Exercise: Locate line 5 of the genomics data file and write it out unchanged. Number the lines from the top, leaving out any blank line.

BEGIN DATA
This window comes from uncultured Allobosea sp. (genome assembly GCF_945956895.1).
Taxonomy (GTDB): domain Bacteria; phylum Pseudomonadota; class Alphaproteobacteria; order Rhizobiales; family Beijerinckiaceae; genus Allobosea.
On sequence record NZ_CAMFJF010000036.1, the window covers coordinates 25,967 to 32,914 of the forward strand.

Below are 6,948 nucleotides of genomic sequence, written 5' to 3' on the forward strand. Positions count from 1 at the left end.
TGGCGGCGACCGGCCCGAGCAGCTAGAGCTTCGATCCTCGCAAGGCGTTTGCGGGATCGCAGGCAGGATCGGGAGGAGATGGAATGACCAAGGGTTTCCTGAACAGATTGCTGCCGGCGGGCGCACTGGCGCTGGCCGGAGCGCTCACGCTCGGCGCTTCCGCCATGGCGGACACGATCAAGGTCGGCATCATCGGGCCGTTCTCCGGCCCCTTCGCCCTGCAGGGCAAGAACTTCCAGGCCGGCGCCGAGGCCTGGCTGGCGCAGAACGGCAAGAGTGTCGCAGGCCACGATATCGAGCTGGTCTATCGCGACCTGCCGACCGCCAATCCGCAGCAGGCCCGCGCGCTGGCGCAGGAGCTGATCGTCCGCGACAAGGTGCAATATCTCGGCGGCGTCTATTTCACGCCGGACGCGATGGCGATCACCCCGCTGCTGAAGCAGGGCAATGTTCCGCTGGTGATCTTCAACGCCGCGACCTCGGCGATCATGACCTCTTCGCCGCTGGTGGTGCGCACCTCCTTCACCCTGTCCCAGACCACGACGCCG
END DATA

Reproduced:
TGGCGGCGACCGGCCCGAGCAGCTAGAGCTTCGATCCTCGCAAGGCGTTTGCGGGATCGCAGGCAGGATCGGGAGGAGATGGAATGACCAAGGGTTTCCTGAACAGATTGCTGCCGGCGGGCGCACTGGCGCTGGCCGGAGCGCTCACGCTCGGCGCTTCCGCCATGGCGGACACGATCAAGGTCGGCATCATCGGGCCGTTCTCCGGCCCCTTCGCCCTGCAGGGCAAGAACTTCCAGGCCGGCGCCGAGGCCTGGCTGGCGCAGAACGGCAAGAGTGTCGCAGGCCACGATATCGAGCTGGTCTATCGCGACCTGCCGACCGCCAATCCGCAGCAGGCCCGCGCGCTGGCGCAGGAGCTGATCGTCCGCGACAAGGTGCAATATCTCGGCGGCGTCTATTTCACGCCGGACGCGATGGCGATCACCCCGCTGCTGAAGCAGGGCAATGTTCCGCTGGTGATCTTCAACGCCGCGACCTCGGCGATCATGACCTCTTCGCCGCTGGTGGTGCGCACCTCCTTCACCCTGTCCCAGACCACGACGCCG